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Re: Using yeast for CO2

Tom wrote:

You can add a second bottle of plain tap water(or add something like salt to
it) hooked in series to avoid this. A simple tube going into the water and
another shorter one up above the water level to direct the gas to the tank
would work great. You'll never get yeast in your tank again. The second
bottle doesn't need to be changed much, if at all, and will help rid any of
that ugly fungus hanging off yeast line tubes. If the water backsiphons it
stops in the second bottle etc.

Wayne replies:

Something to watch out for is that even with two bottles in series as you
describe, water can still siphon back. It seems impossible at first but if
the tube in the "safety" bottle extends far enough into the water there will
be enough water in that bottle to fill the air line to the yeast CO2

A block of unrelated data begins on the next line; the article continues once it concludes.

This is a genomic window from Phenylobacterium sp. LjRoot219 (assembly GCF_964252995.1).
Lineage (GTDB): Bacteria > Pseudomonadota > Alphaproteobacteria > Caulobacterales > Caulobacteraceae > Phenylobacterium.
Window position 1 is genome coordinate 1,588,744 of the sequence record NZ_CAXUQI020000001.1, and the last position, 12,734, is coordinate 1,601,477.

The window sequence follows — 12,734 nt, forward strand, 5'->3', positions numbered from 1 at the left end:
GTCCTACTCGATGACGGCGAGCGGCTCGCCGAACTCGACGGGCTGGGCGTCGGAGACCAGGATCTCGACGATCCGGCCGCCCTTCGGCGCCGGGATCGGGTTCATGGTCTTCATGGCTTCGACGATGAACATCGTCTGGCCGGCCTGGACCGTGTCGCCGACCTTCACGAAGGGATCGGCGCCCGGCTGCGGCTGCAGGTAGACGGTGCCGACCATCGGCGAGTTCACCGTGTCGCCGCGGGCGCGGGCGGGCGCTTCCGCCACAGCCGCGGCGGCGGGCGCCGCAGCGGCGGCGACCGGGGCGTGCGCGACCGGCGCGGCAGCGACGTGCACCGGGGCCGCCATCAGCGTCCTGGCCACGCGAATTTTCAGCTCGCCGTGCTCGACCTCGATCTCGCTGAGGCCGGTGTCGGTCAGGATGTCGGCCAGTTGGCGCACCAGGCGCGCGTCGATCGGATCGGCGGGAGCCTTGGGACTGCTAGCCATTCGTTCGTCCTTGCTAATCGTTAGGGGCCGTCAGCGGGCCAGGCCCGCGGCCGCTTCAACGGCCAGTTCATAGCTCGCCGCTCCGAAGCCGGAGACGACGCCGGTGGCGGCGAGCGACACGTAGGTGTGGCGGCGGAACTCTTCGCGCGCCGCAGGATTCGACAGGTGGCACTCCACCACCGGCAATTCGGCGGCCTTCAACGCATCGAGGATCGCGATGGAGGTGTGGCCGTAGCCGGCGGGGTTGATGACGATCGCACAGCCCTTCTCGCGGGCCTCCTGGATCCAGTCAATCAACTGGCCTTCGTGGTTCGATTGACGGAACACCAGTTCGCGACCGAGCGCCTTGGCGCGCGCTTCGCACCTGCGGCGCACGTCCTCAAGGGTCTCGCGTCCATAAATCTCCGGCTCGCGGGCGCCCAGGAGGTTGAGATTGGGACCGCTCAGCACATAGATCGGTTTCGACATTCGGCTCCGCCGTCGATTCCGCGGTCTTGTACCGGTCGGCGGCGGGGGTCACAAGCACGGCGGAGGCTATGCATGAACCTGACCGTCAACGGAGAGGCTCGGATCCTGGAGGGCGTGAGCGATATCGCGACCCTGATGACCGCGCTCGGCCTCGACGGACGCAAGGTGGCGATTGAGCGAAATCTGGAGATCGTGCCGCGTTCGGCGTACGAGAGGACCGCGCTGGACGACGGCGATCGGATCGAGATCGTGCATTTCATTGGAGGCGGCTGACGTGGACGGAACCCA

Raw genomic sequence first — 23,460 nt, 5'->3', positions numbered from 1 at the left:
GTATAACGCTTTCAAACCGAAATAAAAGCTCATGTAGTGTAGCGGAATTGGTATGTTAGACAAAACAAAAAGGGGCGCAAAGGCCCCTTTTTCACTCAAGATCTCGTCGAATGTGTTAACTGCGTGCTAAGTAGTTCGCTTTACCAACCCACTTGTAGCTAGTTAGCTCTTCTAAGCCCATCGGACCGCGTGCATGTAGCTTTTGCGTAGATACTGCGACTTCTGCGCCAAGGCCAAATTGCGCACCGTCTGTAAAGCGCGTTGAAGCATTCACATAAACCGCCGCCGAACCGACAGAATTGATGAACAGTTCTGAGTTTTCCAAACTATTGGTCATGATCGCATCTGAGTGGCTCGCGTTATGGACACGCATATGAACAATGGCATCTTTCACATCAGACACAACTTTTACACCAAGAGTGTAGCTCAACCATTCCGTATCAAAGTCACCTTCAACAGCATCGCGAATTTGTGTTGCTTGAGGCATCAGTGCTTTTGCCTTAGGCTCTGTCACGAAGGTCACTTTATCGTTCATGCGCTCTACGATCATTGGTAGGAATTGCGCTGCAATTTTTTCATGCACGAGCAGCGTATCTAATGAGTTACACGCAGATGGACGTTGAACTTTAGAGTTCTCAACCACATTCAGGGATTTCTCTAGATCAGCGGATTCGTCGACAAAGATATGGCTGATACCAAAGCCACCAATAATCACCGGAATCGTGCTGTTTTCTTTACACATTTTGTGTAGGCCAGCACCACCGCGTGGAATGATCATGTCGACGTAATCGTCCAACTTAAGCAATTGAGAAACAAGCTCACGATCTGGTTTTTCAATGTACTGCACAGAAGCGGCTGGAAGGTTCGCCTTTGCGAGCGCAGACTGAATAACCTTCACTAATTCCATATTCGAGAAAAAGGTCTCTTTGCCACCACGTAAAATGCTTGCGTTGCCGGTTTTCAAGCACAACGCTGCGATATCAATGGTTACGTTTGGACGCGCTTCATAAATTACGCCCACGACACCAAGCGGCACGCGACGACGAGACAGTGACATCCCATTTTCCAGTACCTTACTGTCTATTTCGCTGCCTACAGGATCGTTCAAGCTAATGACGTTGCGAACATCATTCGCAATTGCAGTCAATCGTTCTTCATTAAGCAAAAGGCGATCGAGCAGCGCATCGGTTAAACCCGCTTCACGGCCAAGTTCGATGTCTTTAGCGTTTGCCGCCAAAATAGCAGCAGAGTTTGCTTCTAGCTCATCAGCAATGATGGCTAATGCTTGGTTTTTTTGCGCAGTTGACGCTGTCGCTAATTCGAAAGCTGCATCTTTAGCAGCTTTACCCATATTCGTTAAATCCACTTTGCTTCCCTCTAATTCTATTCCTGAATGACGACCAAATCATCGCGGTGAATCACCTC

generator. Once this starts water can then be sucked back from the tank. To
fix this the tube going into the water should be just below the water
surface so there is not enough water available to fill the airlines.

This setup also will not protect against the situation where the vacuum from
a filter pump crushes the the yeast CO2 generator bottle. In that case,
yeast/sugar /water will again end up in your tank.

I also used this setup with the CO2 line feeding into the pressure side of
the pump. Same thing happened. If I restricted the pump outflow water was
forced into the "safety" bottle which in turn forced water from the tank
into the CO2 bottle.

I really like this setup though as I use the "safety"  bottle as a bubble
counter. You can even feed more than one CO2 line into it although that also
has some problems. If there is a pressure differential between the yeast
generators, water from the the safety/bubble counter bottle will follow the
path of least resistance. Which is often into the botlle with the least